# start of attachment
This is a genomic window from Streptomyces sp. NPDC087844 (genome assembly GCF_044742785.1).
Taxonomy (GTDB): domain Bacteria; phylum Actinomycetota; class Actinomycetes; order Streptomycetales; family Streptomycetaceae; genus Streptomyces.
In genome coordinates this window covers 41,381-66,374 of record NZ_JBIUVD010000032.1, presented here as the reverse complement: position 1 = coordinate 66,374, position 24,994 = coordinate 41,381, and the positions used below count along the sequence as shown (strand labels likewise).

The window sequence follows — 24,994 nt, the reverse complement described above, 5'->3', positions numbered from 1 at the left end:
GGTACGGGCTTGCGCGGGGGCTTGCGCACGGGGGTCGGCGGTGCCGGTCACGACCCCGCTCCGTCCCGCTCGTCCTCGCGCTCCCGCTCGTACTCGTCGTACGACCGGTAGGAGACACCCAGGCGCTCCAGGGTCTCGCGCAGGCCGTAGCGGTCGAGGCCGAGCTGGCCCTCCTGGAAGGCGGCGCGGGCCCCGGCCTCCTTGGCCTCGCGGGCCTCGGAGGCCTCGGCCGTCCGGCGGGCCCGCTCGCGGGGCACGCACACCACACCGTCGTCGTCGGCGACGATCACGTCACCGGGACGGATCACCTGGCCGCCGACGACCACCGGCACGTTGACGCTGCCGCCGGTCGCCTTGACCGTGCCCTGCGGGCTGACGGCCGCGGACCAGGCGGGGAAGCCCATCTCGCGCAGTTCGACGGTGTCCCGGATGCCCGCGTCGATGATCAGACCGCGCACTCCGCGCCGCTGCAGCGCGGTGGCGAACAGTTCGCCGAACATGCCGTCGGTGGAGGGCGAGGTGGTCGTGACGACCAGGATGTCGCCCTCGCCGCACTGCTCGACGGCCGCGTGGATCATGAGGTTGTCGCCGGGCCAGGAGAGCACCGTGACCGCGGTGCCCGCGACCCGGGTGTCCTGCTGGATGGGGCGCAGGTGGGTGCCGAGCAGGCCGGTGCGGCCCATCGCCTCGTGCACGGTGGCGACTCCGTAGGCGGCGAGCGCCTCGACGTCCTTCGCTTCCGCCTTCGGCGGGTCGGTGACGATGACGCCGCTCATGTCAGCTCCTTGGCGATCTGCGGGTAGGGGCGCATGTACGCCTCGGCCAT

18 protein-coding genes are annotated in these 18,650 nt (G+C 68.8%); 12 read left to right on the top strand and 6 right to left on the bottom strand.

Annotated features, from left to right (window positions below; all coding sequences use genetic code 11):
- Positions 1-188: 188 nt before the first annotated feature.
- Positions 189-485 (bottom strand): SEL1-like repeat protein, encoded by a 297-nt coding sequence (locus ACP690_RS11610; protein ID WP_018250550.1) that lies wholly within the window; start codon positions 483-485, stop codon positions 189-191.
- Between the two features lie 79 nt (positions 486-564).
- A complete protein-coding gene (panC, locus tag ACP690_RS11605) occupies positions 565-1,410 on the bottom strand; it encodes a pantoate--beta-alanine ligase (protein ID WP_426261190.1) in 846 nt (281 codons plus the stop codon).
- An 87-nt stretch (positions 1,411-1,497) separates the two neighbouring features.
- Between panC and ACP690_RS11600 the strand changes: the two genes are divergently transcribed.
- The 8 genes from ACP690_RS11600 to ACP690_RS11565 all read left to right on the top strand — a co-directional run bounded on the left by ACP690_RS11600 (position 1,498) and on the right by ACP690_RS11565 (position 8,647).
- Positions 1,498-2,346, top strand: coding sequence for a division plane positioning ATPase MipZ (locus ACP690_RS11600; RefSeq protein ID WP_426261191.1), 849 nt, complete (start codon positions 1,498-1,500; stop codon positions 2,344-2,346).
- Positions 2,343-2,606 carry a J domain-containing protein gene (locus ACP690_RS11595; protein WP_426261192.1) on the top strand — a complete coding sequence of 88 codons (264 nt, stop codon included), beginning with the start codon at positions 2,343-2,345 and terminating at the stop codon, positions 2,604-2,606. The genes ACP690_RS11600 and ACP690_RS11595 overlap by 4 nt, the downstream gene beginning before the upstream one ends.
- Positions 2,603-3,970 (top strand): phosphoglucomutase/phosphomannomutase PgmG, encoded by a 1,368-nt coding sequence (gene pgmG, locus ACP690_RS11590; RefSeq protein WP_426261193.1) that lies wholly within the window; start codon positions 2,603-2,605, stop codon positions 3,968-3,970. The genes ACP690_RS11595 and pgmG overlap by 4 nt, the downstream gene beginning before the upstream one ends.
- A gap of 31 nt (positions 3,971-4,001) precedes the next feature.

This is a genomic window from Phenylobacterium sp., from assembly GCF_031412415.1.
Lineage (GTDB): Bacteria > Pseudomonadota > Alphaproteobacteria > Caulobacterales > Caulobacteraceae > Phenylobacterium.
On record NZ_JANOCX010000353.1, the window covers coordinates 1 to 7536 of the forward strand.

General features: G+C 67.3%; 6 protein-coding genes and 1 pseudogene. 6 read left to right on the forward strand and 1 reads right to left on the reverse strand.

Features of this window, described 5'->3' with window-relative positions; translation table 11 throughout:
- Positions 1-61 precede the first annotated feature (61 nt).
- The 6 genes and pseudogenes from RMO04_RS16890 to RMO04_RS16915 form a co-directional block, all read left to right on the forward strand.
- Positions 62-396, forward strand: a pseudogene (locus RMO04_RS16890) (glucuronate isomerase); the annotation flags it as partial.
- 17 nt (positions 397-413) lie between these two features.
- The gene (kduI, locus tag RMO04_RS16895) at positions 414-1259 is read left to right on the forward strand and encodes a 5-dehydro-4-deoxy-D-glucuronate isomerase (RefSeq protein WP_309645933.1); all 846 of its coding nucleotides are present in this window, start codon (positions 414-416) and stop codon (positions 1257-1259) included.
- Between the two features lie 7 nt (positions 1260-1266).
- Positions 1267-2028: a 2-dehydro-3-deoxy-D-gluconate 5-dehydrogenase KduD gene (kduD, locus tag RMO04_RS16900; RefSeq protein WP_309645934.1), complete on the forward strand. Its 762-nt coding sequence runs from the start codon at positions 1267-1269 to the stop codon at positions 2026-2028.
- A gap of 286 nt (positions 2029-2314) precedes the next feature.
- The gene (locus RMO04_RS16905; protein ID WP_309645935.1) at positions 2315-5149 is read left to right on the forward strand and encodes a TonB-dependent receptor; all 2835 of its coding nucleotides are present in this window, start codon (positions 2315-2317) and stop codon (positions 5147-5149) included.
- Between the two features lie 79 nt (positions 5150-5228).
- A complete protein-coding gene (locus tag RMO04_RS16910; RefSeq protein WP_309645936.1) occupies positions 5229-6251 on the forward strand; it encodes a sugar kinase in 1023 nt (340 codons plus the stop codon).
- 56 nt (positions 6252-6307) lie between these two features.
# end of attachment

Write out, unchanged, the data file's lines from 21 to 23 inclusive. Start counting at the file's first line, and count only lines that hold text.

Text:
On record NZ_JANOCX010000353.1, the window covers coordinates 1 to 7536 of the forward strand.

General features: G+C 67.3%; 6 protein-coding genes and 1 pseudogene. 6 read left to right on the forward strand and 1 reads right to left on the reverse strand.

Features of this window, described 5'->3' with window-relative positions; translation table 11 throughout: